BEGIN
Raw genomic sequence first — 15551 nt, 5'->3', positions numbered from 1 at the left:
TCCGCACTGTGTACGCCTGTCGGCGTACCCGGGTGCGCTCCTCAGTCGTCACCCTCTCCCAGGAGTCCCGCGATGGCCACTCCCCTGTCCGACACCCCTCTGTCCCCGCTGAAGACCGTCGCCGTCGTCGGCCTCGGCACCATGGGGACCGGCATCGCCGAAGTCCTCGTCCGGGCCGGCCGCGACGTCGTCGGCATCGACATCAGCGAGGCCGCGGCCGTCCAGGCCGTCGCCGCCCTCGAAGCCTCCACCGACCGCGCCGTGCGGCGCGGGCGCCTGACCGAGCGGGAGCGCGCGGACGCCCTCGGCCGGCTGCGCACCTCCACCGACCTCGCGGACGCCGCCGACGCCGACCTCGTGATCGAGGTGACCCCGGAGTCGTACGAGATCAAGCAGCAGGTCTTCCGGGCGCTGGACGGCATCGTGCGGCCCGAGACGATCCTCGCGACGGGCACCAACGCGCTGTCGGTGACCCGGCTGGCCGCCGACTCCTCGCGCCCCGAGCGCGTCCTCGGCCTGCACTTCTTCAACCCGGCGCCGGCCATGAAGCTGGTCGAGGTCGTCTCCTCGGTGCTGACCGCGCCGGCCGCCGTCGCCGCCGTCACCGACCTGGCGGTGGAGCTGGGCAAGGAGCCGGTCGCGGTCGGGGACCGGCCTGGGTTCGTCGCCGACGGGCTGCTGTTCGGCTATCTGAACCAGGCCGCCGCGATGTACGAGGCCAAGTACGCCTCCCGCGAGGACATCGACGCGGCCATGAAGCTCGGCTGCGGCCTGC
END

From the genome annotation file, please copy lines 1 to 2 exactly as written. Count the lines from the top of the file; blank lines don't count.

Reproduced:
Raw genomic sequence first — 15551 nt, 5'->3', positions numbered from 1 at the left:
TCCGCACTGTGTACGCCTGTCGGCGTACCCGGGTGCGCTCCTCAGTCGTCACCCTCTCCCAGGAGTCCCGCGATGGCCACTCCCCTGTCCGACACCCCTCTGTCCCCGCTGAAGACCGTCGCCGTCGTCGGCCTCGGCACCATGGGGACCGGCATCGCCGAAGTCCTCGTCCGGGCCGGCCGCGACGTCGTCGGCATCGACATCAGCGAGGCCGCGGCCGTCCAGGCCGTCGCCGCCCTCGAAGCCTCCACCGACCGCGCCGTGCGGCGCGGGCGCCTGACCGAGCGGGAGCGCGCGGACGCCCTCGGCCGGCTGCGCACCTCCACCGACCTCGCGGACGCCGCCGACGCCGACCTCGTGATCGAGGTGACCCCGGAGTCGTACGAGATCAAGCAGCAGGTCTTCCGGGCGCTGGACGGCATCGTGCGGCCCGAGACGATCCTCGCGACGGGCACCAACGCGCTGTCGGTGACCCGGCTGGCCGCCGACTCCTCGCGCCCCGAGCGCGTCCTCGGCCTGCACTTCTTCAACCCGGCGCCGGCCATGAAGCTGGTCGAGGTCGTCTCCTCGGTGCTGACCGCGCCGGCCGCCGTCGCCGCCGTCACCGACCTGGCGGTGGAGCTGGGCAAGGAGCCGGTCGCGGTCGGGGACCGGCCTGGGTTCGTCGCCGACGGGCTGCTGTTCGGCTATCTGAACCAGGCCGCCGCGATGTACGAGGCCAAGTACGCCTCCCGCGAGGACATCGACGCGGCCATGAAGCTCGGCTGCGGCCTGC